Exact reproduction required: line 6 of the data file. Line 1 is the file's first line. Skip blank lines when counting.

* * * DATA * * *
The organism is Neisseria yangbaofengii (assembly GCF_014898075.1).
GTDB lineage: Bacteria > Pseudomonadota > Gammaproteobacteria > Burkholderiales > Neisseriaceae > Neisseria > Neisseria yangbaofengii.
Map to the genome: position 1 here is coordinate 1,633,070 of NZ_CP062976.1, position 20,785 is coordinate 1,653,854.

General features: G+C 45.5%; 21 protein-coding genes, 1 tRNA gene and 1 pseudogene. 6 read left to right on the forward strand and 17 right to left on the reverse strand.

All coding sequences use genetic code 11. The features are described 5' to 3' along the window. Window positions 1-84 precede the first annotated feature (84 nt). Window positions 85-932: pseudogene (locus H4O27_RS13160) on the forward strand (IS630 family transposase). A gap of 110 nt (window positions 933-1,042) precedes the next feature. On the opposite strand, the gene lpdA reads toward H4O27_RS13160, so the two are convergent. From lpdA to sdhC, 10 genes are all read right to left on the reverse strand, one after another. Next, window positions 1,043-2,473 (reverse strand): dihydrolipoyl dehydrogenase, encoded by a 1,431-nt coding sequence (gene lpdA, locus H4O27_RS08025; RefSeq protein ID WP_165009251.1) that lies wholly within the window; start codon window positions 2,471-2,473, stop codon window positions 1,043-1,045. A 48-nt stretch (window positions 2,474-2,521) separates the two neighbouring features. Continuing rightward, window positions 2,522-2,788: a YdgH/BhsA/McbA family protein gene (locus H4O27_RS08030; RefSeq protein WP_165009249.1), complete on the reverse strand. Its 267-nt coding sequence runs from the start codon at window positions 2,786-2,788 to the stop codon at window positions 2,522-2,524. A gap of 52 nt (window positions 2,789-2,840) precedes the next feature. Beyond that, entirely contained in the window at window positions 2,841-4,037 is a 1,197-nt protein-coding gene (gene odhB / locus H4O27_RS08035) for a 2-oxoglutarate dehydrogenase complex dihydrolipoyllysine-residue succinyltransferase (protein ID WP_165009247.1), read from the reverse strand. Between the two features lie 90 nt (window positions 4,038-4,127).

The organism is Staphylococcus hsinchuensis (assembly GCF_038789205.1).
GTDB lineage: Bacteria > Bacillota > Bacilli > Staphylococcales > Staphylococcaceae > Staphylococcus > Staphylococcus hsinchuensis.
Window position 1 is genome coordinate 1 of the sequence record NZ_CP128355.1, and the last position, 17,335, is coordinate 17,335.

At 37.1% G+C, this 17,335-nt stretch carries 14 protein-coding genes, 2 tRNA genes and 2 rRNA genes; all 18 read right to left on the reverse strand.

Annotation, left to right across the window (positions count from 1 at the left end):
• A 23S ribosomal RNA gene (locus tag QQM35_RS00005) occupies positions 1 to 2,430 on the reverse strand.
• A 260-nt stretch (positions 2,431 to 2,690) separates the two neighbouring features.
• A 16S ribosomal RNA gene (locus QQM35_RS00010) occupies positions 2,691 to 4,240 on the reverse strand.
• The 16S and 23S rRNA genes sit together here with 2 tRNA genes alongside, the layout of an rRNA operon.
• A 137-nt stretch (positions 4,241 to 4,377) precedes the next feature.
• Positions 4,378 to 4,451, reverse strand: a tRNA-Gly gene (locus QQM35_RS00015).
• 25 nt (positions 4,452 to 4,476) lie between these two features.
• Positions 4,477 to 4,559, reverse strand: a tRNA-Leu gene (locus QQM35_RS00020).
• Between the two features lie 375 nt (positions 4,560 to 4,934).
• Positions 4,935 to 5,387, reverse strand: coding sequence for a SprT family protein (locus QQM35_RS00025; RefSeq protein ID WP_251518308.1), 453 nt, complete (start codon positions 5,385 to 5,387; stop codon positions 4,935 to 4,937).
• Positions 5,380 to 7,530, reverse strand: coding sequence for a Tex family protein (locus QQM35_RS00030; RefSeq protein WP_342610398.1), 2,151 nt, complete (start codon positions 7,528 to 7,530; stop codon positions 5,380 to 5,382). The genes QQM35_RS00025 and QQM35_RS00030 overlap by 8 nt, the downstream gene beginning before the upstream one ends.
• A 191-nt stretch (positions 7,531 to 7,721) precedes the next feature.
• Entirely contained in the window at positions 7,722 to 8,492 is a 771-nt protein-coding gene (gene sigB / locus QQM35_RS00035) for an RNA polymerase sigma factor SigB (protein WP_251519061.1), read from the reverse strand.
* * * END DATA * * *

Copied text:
The organism is Staphylococcus hsinchuensis (assembly GCF_038789205.1).